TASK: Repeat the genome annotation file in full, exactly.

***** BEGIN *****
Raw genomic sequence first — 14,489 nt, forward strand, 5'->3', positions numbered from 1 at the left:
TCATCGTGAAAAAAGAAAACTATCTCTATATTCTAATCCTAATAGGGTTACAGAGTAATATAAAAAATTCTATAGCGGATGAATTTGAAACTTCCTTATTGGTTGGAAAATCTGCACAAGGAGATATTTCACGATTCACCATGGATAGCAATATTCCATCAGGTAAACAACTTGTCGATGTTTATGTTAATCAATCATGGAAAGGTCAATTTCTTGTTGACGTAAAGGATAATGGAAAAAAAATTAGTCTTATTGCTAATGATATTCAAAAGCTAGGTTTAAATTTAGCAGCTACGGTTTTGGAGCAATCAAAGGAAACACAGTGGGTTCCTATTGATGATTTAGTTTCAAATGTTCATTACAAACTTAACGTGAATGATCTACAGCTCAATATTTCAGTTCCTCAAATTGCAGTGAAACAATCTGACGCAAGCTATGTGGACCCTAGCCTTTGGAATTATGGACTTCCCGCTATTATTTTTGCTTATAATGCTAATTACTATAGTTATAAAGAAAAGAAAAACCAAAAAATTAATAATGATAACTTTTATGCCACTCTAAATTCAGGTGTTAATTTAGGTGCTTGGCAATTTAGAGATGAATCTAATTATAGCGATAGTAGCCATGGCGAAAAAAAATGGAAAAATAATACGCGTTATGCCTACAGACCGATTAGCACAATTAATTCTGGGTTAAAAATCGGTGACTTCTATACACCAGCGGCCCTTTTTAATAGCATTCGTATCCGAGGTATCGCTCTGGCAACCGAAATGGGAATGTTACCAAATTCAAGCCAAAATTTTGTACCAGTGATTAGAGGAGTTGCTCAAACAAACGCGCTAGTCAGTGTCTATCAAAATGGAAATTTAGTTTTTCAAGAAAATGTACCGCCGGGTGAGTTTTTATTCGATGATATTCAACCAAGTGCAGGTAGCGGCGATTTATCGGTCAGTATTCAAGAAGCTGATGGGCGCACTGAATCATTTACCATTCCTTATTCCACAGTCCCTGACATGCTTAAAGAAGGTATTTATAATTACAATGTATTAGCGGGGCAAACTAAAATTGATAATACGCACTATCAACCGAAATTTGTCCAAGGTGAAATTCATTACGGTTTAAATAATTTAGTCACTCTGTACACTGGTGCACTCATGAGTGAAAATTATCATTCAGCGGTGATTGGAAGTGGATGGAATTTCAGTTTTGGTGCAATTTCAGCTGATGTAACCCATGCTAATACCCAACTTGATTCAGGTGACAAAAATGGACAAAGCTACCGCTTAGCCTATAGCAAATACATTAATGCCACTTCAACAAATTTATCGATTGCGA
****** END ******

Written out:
Raw genomic sequence first — 14,489 nt, forward strand, 5'->3', positions numbered from 1 at the left:
TCATCGTGAAAAAAGAAAACTATCTCTATATTCTAATCCTAATAGGGTTACAGAGTAATATAAAAAATTCTATAGCGGATGAATTTGAAACTTCCTTATTGGTTGGAAAATCTGCACAAGGAGATATTTCACGATTCACCATGGATAGCAATATTCCATCAGGTAAACAACTTGTCGATGTTTATGTTAATCAATCATGGAAAGGTCAATTTCTTGTTGACGTAAAGGATAATGGAAAAAAAATTAGTCTTATTGCTAATGATATTCAAAAGCTAGGTTTAAATTTAGCAGCTACGGTTTTGGAGCAATCAAAGGAAACACAGTGGGTTCCTATTGATGATTTAGTTTCAAATGTTCATTACAAACTTAACGTGAATGATCTACAGCTCAATATTTCAGTTCCTCAAATTGCAGTGAAACAATCTGACGCAAGCTATGTGGACCCTAGCCTTTGGAATTATGGACTTCCCGCTATTATTTTTGCTTATAATGCTAATTACTATAGTTATAAAGAAAAGAAAAACCAAAAAATTAATAATGATAACTTTTATGCCACTCTAAATTCAGGTGTTAATTTAGGTGCTTGGCAATTTAGAGATGAATCTAATTATAGCGATAGTAGCCATGGCGAAAAAAAATGGAAAAATAATACGCGTTATGCCTACAGACCGATTAGCACAATTAATTCTGGGTTAAAAATCGGTGACTTCTATACACCAGCGGCCCTTTTTAATAGCATTCGTATCCGAGGTATCGCTCTGGCAACCGAAATGGGAATGTTACCAAATTCAAGCCAAAATTTTGTACCAGTGATTAGAGGAGTTGCTCAAACAAACGCGCTAGTCAGTGTCTATCAAAATGGAAATTTAGTTTTTCAAGAAAATGTACCGCCGGGTGAGTTTTTATTCGATGATATTCAACCAAGTGCAGGTAGCGGCGATTTATCGGTCAGTATTCAAGAAGCTGATGGGCGCACTGAATCATTTACCATTCCTTATTCCACAGTCCCTGACATGCTTAAAGAAGGTATTTATAATTACAATGTATTAGCGGGGCAAACTAAAATTGATAATACGCACTATCAACCGAAATTTGTCCAAGGTGAAATTCATTACGGTTTAAATAATTTAGTCACTCTGTACACTGGTGCACTCATGAGTGAAAATTATCATTCAGCGGTGATTGGAAGTGGATGGAATTTCAGTTTTGGTGCAATTTCAGCTGATGTAACCCATGCTAATACCCAACTTGATTCAGGTGACAAAAATGGACAAAGCTACCGCTTAGCCTATAGCAAATACATTAATGCCACTTCAACAAATTTATCGATTGCGA